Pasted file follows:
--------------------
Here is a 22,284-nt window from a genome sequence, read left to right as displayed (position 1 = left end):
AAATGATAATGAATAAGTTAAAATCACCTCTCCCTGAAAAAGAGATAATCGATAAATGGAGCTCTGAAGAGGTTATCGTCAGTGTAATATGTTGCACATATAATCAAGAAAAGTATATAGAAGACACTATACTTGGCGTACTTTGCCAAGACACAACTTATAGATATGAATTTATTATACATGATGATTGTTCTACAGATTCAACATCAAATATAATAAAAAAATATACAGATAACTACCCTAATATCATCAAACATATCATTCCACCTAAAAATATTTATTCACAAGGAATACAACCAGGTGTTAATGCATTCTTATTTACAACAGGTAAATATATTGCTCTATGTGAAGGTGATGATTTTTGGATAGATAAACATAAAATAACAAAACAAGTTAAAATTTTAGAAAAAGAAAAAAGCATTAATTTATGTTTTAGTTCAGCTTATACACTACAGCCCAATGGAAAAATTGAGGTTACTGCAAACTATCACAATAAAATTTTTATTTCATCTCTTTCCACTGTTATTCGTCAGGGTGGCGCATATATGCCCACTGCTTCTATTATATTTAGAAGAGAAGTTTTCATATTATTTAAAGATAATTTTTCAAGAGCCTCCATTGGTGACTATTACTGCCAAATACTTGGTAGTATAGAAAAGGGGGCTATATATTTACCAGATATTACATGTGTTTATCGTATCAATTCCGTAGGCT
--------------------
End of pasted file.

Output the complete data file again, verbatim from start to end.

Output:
Here is a 22,284-nt window from a genome sequence, read left to right as displayed (position 1 = left end):
AAATGATAATGAATAAGTTAAAATCACCTCTCCCTGAAAAAGAGATAATCGATAAATGGAGCTCTGAAGAGGTTATCGTCAGTGTAATATGTTGCACATATAATCAAGAAAAGTATATAGAAGACACTATACTTGGCGTACTTTGCCAAGACACAACTTATAGATATGAATTTATTATACATGATGATTGTTCTACAGATTCAACATCAAATATAATAAAAAAATATACAGATAACTACCCTAATATCATCAAACATATCATTCCACCTAAAAATATTTATTCACAAGGAATACAACCAGGTGTTAATGCATTCTTATTTACAACAGGTAAATATATTGCTCTATGTGAAGGTGATGATTTTTGGATAGATAAACATAAAATAACAAAACAAGTTAAAATTTTAGAAAAAGAAAAAAGCATTAATTTATGTTTTAGTTCAGCTTATACACTACAGCCCAATGGAAAAATTGAGGTTACTGCAAACTATCACAATAAAATTTTTATTTCATCTCTTTCCACTGTTATTCGTCAGGGTGGCGCATATATGCCCACTGCTTCTATTATATTTAGAAGAGAAGTTTTCATATTATTTAAAGATAATTTTTCAAGAGCCTCCATTGGTGACTATTACTGCCAAATACTTGGTAGTATAGAAAAGGGGGCTATATATTTACCAGATATTACATGTGTTTATCGTATCAATTCCGTAGGCT